When sending in forms or paperwork to a CPA, one should exercise extreme caution. Otherwise, a hacker or criminal can access the information and take advantage of the company. To avoid problems, it is not enough to exercise common sense. No, one must go further if they want to avoid problems when sending their tax information to a CPA. With this in mind, here are four things to do when emailing or otherwise electronically sending tax information to a professional.
First and foremost, a sender should use a safe and secure wired or wireless network. With this simple approach, one can avoid most issues and is unlikely to suffer or deal with a hacker. With that being said, when sending payment information or merchant account agreement paperwork, the sender should avoid coffee shops or other public networks. In fact, if possible, one should use a wired network as this removes most of the danger.
It is wise to protect the information by using a simple password. To do so, the business owner must encrypt the files and compress them using any available program that does the job. Then, in a separate email or phone call, the company owner should give the CPA his or her password. With this free and effective approach, the sender should not have any fears when emailing important tax documents.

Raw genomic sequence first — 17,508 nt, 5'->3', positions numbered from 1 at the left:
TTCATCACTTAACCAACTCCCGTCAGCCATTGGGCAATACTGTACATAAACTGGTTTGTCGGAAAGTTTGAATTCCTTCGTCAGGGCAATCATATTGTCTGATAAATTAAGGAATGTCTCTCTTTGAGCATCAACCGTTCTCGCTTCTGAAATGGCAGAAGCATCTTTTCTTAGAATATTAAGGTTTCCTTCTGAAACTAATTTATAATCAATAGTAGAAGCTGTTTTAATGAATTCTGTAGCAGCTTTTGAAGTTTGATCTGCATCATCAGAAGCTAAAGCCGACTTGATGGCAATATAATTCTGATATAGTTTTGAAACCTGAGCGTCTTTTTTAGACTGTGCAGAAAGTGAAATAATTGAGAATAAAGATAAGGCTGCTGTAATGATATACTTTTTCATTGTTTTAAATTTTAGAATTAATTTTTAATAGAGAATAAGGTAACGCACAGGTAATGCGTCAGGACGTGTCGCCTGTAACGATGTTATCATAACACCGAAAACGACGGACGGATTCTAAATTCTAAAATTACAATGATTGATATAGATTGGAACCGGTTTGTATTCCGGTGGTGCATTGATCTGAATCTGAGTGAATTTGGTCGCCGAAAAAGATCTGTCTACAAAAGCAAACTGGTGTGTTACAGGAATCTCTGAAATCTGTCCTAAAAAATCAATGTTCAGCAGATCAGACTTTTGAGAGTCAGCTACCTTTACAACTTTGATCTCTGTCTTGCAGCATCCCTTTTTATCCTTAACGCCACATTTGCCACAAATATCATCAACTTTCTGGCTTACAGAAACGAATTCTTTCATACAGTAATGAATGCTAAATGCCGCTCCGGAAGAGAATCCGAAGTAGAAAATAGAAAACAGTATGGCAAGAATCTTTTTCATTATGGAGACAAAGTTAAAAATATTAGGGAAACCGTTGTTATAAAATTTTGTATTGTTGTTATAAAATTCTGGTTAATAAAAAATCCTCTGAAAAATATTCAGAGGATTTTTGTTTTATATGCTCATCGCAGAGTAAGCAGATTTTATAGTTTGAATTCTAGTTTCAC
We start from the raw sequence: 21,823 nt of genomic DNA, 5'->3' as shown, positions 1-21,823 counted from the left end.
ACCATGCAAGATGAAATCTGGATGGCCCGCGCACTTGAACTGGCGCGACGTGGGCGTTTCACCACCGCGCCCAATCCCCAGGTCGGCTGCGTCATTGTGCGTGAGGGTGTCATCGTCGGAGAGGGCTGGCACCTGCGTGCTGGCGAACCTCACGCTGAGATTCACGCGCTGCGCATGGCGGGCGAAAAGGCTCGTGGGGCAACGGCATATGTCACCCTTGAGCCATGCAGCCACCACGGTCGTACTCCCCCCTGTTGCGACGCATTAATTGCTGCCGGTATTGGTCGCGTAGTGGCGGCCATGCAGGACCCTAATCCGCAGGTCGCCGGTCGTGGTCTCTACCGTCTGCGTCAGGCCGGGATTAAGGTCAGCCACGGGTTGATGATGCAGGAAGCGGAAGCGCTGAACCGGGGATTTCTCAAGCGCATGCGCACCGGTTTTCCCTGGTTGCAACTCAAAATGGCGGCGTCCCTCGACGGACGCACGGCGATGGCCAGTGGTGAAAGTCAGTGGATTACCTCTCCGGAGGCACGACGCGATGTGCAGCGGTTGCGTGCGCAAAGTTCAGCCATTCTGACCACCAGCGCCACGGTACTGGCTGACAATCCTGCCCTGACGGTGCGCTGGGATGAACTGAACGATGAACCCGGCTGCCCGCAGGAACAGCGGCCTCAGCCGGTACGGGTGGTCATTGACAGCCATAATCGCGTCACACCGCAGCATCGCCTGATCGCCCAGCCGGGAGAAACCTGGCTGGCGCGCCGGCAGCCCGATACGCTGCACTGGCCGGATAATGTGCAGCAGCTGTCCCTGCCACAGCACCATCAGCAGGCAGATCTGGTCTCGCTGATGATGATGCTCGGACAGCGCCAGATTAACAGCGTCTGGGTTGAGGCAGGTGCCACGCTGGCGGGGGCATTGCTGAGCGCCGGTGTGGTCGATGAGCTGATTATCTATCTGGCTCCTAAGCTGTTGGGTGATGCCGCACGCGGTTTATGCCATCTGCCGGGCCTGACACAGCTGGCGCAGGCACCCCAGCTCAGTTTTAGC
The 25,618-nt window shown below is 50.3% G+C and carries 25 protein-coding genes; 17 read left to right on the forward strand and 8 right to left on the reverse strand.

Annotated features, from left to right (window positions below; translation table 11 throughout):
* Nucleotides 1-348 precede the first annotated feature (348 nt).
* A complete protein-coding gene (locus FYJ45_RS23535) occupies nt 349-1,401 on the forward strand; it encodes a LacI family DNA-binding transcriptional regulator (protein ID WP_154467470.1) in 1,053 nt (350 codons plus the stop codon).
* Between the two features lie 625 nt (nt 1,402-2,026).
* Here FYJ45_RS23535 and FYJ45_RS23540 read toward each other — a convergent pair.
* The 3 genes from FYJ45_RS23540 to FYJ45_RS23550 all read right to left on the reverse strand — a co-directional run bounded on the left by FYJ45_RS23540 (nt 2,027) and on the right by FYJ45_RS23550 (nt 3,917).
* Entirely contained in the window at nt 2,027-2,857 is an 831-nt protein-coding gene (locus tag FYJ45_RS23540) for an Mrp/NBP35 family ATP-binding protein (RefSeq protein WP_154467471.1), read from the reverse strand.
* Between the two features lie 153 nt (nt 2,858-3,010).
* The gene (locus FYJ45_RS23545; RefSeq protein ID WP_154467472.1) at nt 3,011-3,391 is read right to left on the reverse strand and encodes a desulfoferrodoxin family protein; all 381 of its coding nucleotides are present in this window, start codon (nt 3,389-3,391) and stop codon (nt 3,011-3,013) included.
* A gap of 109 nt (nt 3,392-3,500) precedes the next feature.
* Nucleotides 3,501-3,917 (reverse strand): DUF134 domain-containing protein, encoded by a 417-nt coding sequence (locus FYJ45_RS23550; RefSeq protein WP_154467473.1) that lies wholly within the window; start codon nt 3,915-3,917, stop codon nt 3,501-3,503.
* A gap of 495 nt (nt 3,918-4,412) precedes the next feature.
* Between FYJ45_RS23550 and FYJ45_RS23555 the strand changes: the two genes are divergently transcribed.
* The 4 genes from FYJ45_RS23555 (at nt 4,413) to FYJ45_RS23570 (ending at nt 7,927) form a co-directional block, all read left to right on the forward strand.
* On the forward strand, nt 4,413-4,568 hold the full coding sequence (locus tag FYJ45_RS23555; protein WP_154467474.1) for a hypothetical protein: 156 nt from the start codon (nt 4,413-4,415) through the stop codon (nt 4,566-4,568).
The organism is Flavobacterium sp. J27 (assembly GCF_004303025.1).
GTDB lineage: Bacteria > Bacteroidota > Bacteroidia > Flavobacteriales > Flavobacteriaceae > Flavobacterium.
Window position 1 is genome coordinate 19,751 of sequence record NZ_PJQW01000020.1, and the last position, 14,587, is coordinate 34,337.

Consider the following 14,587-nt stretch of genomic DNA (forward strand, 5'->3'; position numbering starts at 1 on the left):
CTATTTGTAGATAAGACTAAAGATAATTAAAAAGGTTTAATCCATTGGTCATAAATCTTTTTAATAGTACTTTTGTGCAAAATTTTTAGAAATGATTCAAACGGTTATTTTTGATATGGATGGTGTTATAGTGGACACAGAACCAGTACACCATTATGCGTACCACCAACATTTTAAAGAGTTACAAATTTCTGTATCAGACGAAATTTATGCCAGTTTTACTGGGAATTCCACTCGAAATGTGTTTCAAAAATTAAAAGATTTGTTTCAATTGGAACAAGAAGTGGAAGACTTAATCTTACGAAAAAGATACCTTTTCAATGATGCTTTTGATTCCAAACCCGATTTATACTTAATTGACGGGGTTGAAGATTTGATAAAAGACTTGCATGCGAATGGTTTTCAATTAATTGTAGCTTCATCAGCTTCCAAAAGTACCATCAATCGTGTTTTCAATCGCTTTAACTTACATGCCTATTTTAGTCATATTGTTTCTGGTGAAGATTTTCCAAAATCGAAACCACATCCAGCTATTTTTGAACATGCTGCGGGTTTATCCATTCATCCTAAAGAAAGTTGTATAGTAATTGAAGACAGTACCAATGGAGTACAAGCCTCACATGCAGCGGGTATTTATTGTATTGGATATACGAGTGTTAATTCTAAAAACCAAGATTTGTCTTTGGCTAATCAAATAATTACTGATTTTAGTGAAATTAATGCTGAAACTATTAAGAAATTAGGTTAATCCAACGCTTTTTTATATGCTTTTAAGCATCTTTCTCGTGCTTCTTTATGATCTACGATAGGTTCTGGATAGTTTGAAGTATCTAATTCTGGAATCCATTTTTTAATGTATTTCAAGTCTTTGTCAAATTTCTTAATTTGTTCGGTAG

Boring or no title:
Hackers can see the title of an email and are more likely to take notice when they see a title with tax documents verses a blank one. For this reason, it is wise to send files and add a short note. This will allow a sender to drop off the files quickly. Remember, it is easy to call up the CPA, ask him or her to check their email and then be done with the situation.
Often, one will have hundreds of files to send to their tax attorney or CPA. One way to do this securely is to put the files on a third-party server. By taking advantage of this method, one can show the CPA his or her information without worry. This is extremely beneficial for a company that accepts credit cards as a tax professional will have a lot of transactions to go over.
With these four tips, a small business owner can send his or her tax documents to the CPA without any fear.